Working with someone new is tough because they have to assess where you are/what you need and then help you based on a limited knowledge, all in a set time-frame before your horse gets tired. For me right now, jumping at the 1.1m height feels routine and mechanic for my horse and I, but at the 1.15/1.2m height, I don’t have as much experience and confidence. I think Lillian quickly picked up on this, after I cruised over some 3’6” oxers, and then locked my jaw and body before approaching the same fence just a few inches higher. I think she picked up on a lot of things and encouraged me to make some more decisions to get to these fences, whether right or wrong, act on it. (Can you be my life coach?) I think taking away that fear of making the wrong decision, and my horse feeling me assertively ask her to move forward or wait both gave us huge boost of confidence. We jumped through some bigger courses, and called it a day. I drove back to Stableview so proud of my horse and I. (And relieved that the lesson didn’t cost as much as I expected. Call her.)
Early the next morning, I got to the barn to pack up and drive my horses over to the cross-country field across the farm. Frye was up first. My goal was to confidently school some technical elements. That morning I was also kicking some of the reflections on the Thread in the Chronicle as well. But, thanks to Claire-Brain, I was much more fearful of Boyd than I was of falling off. It was exactly what I needed. I was really challenged, but my horses and I finished with confidence and another hour of experience. I appreciated Boyd’s comments and finding a teaching opportunity wherever possible. I feel like as the other two riders went and after each exercise, he offered some type of educational nugget. From how to ride my horse (the stuff I paid for) or just that you should always try to school a coffin, ditch to fence, before fence to ditch so the horse was aware of the ditch.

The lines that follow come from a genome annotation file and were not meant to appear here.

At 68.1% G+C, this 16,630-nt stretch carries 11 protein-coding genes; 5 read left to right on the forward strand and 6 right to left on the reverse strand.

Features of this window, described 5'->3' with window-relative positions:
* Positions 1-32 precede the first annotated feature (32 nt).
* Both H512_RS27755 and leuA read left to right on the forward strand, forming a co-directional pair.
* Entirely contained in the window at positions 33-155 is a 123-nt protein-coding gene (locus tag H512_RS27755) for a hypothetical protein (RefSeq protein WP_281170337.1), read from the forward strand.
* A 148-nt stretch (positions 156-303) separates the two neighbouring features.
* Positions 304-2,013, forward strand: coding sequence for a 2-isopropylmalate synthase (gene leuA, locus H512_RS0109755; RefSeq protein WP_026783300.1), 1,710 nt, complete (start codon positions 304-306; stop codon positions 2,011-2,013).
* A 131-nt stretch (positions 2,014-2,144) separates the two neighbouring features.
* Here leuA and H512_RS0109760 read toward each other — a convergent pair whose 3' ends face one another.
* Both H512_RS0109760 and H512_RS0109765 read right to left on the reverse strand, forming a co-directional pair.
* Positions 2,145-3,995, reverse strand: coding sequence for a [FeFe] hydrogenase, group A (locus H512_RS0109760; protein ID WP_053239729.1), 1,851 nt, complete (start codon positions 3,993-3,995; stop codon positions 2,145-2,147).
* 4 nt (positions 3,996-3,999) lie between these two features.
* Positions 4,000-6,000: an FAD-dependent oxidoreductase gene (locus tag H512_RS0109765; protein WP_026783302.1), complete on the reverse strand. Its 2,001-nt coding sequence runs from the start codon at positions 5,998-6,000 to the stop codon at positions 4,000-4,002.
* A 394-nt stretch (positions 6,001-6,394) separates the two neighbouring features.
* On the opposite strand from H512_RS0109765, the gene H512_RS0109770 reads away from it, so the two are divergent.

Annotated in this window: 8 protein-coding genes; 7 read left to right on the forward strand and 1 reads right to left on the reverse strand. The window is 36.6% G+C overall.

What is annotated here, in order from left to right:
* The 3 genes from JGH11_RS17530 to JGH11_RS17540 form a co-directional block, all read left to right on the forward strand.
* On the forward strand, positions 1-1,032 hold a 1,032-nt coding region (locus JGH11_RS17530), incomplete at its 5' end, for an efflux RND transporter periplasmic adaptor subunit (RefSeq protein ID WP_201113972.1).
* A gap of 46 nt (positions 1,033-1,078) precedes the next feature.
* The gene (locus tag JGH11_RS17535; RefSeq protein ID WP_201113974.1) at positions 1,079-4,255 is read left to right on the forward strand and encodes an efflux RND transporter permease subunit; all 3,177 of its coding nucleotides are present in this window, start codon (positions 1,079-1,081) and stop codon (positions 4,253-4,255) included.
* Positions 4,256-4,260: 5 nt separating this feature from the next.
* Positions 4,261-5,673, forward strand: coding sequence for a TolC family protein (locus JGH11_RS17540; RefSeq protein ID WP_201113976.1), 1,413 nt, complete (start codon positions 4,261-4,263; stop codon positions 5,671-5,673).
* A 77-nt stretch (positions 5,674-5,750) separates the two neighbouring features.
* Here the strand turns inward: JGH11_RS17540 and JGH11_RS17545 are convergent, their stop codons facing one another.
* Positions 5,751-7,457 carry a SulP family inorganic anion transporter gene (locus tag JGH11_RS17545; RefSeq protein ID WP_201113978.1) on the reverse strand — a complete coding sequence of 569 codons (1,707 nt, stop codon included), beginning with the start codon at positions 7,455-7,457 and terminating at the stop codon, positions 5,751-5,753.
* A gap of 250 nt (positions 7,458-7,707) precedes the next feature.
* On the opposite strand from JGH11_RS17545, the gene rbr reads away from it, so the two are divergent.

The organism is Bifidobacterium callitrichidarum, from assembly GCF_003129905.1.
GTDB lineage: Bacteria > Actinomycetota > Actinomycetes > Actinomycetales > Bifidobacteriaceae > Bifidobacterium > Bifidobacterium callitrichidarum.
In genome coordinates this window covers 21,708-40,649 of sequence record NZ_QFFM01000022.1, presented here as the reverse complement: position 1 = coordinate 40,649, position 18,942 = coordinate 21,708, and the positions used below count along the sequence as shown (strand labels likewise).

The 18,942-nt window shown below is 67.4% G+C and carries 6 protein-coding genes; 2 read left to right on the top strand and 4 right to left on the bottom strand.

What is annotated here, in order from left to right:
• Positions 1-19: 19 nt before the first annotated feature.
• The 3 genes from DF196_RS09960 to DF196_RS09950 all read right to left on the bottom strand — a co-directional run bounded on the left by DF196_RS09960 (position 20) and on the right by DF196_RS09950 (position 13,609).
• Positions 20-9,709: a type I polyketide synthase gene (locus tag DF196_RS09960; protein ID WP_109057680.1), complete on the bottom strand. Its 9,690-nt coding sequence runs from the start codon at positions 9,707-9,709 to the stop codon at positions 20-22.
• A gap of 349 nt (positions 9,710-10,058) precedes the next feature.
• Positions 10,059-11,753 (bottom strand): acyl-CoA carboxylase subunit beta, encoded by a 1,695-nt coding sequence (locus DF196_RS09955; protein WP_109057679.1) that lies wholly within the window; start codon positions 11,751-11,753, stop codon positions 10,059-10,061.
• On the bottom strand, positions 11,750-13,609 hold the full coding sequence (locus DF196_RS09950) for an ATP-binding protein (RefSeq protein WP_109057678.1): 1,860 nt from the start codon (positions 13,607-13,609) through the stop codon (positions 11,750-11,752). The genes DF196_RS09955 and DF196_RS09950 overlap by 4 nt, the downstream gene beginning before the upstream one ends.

On cross-country, I have an amazing and athletic horse. She does exactly what I tell her. The issue that’s arising at this level, is I don’t always tell her what to do. Sometimes this arises in not presenting her in time to a fence or having the incorrect balance for the task, but mostly it’s not reacting at all! (Refer to show-jump lesson above.) So as we cruised around each exercise, sometimes Boyd had me repeat an exercise a second or third time. On a combination that needed a coffin-type canter, I may have held a bit too much, or maybe my eye was a half stride off. He’d give me the instruction, and I could come back around and do it again. As the lesson progressed, I definitely felt myself getting more confident with the technicality and my horse’s response. I also started breathing. (I’m curious if he realizes the effect he has.) At the end of the lesson, we chatted quickly and his notes were just to practice, again and again. My horse is capable, I’m semi-gritty and can do it, I just need to do the exercises and gain experience. So, good right?